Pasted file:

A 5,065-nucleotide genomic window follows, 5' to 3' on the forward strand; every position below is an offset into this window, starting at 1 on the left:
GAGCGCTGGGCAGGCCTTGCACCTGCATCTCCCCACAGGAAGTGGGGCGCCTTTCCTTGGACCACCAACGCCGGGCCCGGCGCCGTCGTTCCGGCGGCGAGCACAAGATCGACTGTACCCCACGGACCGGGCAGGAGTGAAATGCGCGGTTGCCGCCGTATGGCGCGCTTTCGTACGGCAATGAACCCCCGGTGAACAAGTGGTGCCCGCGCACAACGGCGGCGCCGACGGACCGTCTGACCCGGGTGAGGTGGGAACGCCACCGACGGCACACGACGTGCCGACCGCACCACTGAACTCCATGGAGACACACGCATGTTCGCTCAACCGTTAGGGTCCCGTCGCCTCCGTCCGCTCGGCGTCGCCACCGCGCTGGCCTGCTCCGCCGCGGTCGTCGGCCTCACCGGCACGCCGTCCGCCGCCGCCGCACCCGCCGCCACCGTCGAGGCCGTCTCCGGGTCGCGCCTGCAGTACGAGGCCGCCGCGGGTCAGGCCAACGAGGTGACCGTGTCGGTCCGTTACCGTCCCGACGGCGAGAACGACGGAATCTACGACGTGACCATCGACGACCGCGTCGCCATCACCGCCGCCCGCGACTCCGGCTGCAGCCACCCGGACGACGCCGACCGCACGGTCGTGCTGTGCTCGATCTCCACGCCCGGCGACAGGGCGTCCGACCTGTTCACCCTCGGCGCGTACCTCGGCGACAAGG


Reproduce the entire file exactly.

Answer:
A 5,065-nucleotide genomic window follows, 5' to 3' on the forward strand; every position below is an offset into this window, starting at 1 on the left:
GAGCGCTGGGCAGGCCTTGCACCTGCATCTCCCCACAGGAAGTGGGGCGCCTTTCCTTGGACCACCAACGCCGGGCCCGGCGCCGTCGTTCCGGCGGCGAGCACAAGATCGACTGTACCCCACGGACCGGGCAGGAGTGAAATGCGCGGTTGCCGCCGTATGGCGCGCTTTCGTACGGCAATGAACCCCCGGTGAACAAGTGGTGCCCGCGCACAACGGCGGCGCCGACGGACCGTCTGACCCGGGTGAGGTGGGAACGCCACCGACGGCACACGACGTGCCGACCGCACCACTGAACTCCATGGAGACACACGCATGTTCGCTCAACCGTTAGGGTCCCGTCGCCTCCGTCCGCTCGGCGTCGCCACCGCGCTGGCCTGCTCCGCCGCGGTCGTCGGCCTCACCGGCACGCCGTCCGCCGCCGCCGCACCCGCCGCCACCGTCGAGGCCGTCTCCGGGTCGCGCCTGCAGTACGAGGCCGCCGCGGGTCAGGCCAACGAGGTGACCGTGTCGGTCCGTTACCGTCCCGACGGCGAGAACGACGGAATCTACGACGTGACCATCGACGACCGCGTCGCCATCACCGCCGCCCGCGACTCCGGCTGCAGCCACCCGGACGACGCCGACCGCACGGTCGTGCTGTGCTCGATCTCCACGCCCGGCGACAGGGCGTCCGACCTGTTCACCCTCGGCGCGTACCTCGGCGACAAGG